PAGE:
MDC threatens to use other means to raise money for civil servants’ pay


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Prime Minister Morgan Tsvangirai’s Movement for Democratic Change yesterday threatened to use other means to raise money to pay civil servants if its rival Zimbabwe African National Union-Patriotic Front continued to block its proposals to raise the money from within the state sector.

In a statement, the party said it strongly supported calls for Zimbabwe to pay its public sector workers a decent salary commensurate with the cost of living and their desire for enhanced welfare.

“Our philosophy for a living wage is anchored on our background with its strong bias towards the poor. Our party was formed on two pillars: the trade union movement and the constitutional movement. ZANU-PF today cannot claim to be interested in workers issues by claiming that the Finance Ministry is refusing to increase salaries in the public sector,” the party said.

The inclusive government which comprises the MDC and ZANU-PF has been divided over civil servants salaries with Finance Minister Tendai Biti, who is MDC secretary-general, saying the government has no money while ZANU-PF says the government should increase the salaries of the civil servants.

Prime Minister Morgan Tsvangirai, president of the MDC and former secretary-general of the Zimbabwe Congress of Trade Unions, has also said the salary of civil servants must be adjusted.

The government agreed to increase civil servants’ salaries at the beginning of this month with the lowest paid now earning $253 a month up from $128.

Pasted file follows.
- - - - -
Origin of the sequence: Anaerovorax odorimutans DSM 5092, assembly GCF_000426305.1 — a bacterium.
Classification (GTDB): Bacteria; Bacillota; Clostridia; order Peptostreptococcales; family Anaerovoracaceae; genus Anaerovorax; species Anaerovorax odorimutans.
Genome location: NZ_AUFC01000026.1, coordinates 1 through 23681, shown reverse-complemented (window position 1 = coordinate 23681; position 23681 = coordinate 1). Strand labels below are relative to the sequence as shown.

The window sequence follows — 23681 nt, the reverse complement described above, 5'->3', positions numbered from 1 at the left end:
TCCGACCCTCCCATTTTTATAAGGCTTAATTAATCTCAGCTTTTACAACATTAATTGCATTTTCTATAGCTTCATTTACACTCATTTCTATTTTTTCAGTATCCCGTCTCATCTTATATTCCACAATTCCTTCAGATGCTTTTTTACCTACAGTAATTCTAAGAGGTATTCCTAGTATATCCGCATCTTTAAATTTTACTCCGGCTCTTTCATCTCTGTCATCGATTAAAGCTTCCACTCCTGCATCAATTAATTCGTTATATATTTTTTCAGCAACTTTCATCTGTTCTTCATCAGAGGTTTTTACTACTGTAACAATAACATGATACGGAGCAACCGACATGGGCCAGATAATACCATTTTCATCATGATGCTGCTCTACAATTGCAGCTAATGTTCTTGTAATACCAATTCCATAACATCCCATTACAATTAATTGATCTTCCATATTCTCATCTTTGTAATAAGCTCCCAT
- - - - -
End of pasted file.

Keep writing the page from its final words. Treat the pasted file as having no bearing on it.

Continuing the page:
Tendai Chikowore, the chairwoman of Apex Council – an umbrella body representing government employees – said the council had agreed to the government offer, which brought the lowest paid civil servants “to 50 per cent of obtaining the poverty datum line of $502 dollars”.

The package is due for review in January.

The MDC said it was possible to increase salaries of civil servants through:

  • a clear remittance of diamond revenues to treasury;
  • accruals from an instant removal of 75 000 ghost workers from the state’s payroll;
  • earnings from millions of dollars in police coffers earned through fines;
  • a drastic cut-back of the run-away government foreign travel expenses;
  • and revenue from all mining concessions which have yet to be deposited in the government account.

“As part of our non-negotiable contribution to a stable and prosperous Zimbabwe, the MDC calls on the government to effect these measures as a matter of extreme urgency to alleviate the plight of genuine civil servants,” the party said.

“The public sector has emerged a major victim of ZANU-PF’s political insincerity and dirty games for more than three decades. The situation cannot be left to deteriorate any further. The MDC shall move with utmost speed to ensure that the above measures are implemented to ensure public sector stability and uninterrupted service delivery.

“Should ZANU- PF continue to dabble in politics over human lives by blocking our proposals to raise money from within the state sector we reserve the right to invoke other contingency measures to make a respectable salary package for our civil servants a living reality,” the party said.

It did not elaborate on what these contingency measures were.

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Charles Rukuni
The Insider is a political and business bulletin about Zimbabwe, edited by Charles Rukuni. Founded in 1990, it was a printed 12-page subscription only newsletter until 2003 when Zimbabwe's hyper-inflation made it impossible to continue printing.

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